Welcome to the Art Department
The history of visual arts at Ithaca College began in 1897, when Olaf Brauner joined the faculty to teach painting. Today's Department of Art still teaches painting, with classes at three levels, but we also teach a whole lot more. Professor Brauner might recognize some of our other classes, such as drawing and sculpture, but computer art and animation, book design, and lithography might surprise him!
After the College's relocation from downtown to South Hill, the department was able to gradually expand its curriculum. Today students can pursue a bachelor of fine arts degree (with emphasis on studio art classes), a bachelor of arts degree (a more general degree with a broader liberal arts component), or a bachelor of arts in art education, leading to K-12 certification for New York State. The art minor is also very popular, both with students in the School of Humanities and Sciences and with those in the professional schools.
Ithaca's program recognizes and supports the fact that art is a one-on-one discipline. We therefore offer small classes given by experienced faculty, not teaching assistants. Our introductory-level courses average 15-20 students, while upper-level classes are even smaller. With a student-faculty ratio of 6:1, Ithaca's art program fosters a very high level of personal interaction. All of our faculty members hold the terminal degree for studio art (master of fine arts), and all are practicing professional artists.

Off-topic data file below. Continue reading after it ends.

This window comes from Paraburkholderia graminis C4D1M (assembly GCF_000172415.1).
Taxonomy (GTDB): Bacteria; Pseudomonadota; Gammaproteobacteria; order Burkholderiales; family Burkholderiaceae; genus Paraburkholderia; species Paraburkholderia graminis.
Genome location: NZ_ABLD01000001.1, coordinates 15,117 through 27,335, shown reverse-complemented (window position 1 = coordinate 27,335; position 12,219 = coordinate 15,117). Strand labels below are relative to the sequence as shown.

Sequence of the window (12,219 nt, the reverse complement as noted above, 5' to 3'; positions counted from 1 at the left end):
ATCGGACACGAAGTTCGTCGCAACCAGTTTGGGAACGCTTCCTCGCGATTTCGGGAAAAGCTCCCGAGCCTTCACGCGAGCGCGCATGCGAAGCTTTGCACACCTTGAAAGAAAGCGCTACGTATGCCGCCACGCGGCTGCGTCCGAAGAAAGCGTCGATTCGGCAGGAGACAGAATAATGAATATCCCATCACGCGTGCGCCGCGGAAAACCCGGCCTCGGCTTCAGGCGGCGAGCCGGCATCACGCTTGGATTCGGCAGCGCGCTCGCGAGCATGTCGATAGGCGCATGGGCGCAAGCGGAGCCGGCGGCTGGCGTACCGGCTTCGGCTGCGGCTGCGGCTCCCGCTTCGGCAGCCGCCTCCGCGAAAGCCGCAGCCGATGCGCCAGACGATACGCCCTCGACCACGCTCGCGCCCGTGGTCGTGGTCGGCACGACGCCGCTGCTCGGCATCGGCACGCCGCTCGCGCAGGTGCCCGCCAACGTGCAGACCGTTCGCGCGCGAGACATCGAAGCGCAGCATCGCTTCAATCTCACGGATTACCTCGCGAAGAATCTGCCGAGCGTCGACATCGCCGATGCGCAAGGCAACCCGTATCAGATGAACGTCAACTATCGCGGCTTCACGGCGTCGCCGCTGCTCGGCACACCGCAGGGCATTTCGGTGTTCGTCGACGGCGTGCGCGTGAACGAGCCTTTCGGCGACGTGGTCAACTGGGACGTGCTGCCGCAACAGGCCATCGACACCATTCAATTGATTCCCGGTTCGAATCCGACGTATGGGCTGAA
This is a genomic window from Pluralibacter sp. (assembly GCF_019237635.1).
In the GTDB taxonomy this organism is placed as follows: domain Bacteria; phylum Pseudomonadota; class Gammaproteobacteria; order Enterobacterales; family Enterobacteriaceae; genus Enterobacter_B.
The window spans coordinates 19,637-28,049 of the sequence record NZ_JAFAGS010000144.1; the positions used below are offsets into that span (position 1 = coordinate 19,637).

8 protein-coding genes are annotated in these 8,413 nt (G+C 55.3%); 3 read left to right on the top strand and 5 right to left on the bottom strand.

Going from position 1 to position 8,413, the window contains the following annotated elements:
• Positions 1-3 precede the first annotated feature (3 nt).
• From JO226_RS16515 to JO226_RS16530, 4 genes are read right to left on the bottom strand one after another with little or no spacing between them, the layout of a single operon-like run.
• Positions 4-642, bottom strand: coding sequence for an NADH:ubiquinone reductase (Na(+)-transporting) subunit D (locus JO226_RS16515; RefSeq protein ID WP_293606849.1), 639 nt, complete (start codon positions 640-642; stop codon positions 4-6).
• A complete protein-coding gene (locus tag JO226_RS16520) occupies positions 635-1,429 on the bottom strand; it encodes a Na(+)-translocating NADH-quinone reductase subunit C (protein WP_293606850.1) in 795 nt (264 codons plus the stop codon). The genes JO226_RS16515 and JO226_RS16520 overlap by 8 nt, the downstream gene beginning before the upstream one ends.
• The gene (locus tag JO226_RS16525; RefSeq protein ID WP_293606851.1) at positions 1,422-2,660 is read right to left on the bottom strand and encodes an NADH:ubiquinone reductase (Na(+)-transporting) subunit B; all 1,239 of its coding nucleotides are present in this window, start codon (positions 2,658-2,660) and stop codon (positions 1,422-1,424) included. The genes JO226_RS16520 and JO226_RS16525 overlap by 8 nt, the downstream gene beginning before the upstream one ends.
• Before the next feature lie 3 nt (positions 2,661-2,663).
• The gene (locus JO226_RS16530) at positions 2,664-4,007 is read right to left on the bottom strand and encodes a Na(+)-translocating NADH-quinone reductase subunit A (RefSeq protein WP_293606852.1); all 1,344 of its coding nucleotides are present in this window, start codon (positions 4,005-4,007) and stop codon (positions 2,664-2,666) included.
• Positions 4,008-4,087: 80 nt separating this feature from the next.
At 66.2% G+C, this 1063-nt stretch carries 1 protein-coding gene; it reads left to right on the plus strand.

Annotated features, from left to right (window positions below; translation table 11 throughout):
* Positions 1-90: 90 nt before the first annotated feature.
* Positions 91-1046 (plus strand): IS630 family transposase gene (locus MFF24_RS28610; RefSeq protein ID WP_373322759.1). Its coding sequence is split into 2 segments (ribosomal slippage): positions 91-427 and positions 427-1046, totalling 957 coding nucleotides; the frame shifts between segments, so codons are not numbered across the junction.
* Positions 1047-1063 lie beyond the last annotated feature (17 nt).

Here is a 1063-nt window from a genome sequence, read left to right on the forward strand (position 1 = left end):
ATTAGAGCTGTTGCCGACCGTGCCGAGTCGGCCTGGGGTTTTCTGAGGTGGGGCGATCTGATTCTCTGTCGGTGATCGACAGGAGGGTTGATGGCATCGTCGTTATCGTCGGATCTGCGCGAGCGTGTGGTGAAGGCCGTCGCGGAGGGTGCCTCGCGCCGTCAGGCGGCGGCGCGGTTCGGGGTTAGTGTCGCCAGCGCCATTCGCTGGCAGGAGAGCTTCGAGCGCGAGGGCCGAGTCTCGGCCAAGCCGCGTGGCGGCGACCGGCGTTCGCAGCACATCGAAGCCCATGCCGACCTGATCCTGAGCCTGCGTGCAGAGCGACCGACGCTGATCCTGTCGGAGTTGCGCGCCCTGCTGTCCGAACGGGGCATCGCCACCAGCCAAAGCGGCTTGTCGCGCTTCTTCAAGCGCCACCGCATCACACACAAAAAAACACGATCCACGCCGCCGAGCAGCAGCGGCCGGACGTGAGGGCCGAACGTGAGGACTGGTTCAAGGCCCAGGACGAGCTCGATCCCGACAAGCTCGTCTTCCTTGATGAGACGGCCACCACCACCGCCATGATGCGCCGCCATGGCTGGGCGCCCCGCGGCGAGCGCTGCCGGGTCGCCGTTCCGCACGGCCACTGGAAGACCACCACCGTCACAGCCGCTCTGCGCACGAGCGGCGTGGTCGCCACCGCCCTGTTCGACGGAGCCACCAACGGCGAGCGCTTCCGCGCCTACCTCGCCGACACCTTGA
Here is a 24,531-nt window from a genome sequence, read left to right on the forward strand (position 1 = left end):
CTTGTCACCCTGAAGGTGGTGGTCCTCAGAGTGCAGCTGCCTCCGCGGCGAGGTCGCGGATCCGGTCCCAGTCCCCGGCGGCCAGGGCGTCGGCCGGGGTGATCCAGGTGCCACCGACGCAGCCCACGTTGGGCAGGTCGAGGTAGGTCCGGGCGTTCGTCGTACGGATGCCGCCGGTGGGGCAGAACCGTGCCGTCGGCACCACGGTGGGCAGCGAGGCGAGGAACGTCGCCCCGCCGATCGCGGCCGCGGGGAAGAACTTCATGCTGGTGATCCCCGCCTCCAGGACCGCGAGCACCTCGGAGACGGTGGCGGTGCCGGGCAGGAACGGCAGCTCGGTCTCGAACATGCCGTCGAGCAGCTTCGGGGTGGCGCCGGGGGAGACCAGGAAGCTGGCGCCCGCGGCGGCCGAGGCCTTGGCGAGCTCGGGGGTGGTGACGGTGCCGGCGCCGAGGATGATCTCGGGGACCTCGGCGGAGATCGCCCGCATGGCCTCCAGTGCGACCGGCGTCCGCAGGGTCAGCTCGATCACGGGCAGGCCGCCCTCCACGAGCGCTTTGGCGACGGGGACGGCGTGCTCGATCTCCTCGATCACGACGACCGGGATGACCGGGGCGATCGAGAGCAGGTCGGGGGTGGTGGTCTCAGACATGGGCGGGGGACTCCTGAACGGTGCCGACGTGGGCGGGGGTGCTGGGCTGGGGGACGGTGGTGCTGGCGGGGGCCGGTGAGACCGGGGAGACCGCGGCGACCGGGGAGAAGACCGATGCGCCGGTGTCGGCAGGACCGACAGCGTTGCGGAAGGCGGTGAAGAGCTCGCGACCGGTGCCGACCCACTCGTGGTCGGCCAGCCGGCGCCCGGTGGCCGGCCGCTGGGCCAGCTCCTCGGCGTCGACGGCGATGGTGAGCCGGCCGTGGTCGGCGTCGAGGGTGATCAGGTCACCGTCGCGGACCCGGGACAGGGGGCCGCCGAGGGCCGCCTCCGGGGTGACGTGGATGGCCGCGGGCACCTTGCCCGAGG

There are 45-50 art majors, and over 275 non-majors are enrolled in the various art courses offered. All art classes run for two and two-thirds hours and meet twice weekly.
The art department is located on the lower level of the recently renovated Ceracche Center. We have facilities for silkscreen photo, lithography, intaglio (etching and engraving), sculpture (including wood, sheet metal, and dimensional steel fabrication), and bookbinding, as well as Mac G5 computers and three color printers.
Photography, advertising and public relations, business, biology, art history, anthropology, and computer science are just a few of the possibilities.